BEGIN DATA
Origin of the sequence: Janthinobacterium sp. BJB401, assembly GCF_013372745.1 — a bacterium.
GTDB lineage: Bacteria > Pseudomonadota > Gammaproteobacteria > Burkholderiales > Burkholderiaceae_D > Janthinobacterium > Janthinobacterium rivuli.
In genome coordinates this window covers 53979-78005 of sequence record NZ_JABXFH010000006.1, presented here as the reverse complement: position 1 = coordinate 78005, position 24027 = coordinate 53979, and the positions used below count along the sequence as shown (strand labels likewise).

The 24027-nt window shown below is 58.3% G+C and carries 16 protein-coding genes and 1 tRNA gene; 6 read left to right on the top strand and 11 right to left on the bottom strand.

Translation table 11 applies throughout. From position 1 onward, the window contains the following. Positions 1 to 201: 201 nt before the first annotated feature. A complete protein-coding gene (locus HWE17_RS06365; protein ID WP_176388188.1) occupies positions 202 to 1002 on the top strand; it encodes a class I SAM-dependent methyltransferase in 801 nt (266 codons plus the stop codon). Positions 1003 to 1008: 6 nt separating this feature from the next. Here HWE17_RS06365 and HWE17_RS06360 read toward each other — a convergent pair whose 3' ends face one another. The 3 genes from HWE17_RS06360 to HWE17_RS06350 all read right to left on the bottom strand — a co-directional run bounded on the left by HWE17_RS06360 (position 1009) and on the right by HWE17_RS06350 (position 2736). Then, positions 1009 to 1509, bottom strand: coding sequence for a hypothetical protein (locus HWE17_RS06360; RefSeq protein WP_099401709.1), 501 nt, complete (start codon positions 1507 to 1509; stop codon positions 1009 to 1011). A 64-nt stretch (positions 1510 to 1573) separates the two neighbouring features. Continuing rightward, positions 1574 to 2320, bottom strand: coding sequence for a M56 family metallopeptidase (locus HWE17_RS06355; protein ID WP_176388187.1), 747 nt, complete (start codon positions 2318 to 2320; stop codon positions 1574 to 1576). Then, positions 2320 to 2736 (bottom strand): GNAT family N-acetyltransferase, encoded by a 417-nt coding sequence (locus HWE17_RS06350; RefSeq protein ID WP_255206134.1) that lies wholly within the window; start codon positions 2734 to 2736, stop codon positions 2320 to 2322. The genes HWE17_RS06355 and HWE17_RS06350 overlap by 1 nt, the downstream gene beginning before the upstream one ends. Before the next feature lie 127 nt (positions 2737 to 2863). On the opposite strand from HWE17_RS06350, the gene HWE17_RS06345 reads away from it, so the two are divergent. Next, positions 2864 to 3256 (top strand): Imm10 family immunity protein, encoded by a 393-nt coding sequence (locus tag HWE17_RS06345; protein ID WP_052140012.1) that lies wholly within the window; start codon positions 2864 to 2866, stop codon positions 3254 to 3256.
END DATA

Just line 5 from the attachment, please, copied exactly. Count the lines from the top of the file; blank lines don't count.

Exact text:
Translation table 11 applies throughout. From position 1 onward, the window contains the following. Positions 1 to 201: 201 nt before the first annotated feature. A complete protein-coding gene (locus HWE17_RS06365; protein ID WP_176388188.1) occupies positions 202 to 1002 on the top strand; it encodes a class I SAM-dependent methyltransferase in 801 nt (266 codons plus the stop codon). Positions 1003 to 1008: 6 nt separating this feature from the next. Here HWE17_RS06365 and HWE17_RS06360 read toward each other — a convergent pair whose 3' ends face one another. The 3 genes from HWE17_RS06360 to HWE17_RS06350 all read right to left on the bottom strand — a co-directional run bounded on the left by HWE17_RS06360 (position 1009) and on the right by HWE17_RS06350 (position 2736). Then, positions 1009 to 1509, bottom strand: coding sequence for a hypothetical protein (locus HWE17_RS06360; RefSeq protein WP_099401709.1), 501 nt, complete (start codon positions 1507 to 1509; stop codon positions 1009 to 1011). A 64-nt stretch (positions 1510 to 1573) separates the two neighbouring features. Continuing rightward, positions 1574 to 2320, bottom strand: coding sequence for a M56 family metallopeptidase (locus HWE17_RS06355; protein ID WP_176388187.1), 747 nt, complete (start codon positions 2318 to 2320; stop codon positions 1574 to 1576). Then, positions 2320 to 2736 (bottom strand): GNAT family N-acetyltransferase, encoded by a 417-nt coding sequence (locus HWE17_RS06350; RefSeq protein ID WP_255206134.1) that lies wholly within the window; start codon positions 2734 to 2736, stop codon positions 2320 to 2322. The genes HWE17_RS06355 and HWE17_RS06350 overlap by 1 nt, the downstream gene beginning before the upstream one ends. Before the next feature lie 127 nt (positions 2737 to 2863). On the opposite strand from HWE17_RS06350, the gene HWE17_RS06345 reads away from it, so the two are divergent. Next, positions 2864 to 3256 (top strand): Imm10 family immunity protein, encoded by a 393-nt coding sequence (locus tag HWE17_RS06345; protein ID WP_052140012.1) that lies wholly within the window; start codon positions 2864 to 2866, stop codon positions 3254 to 3256.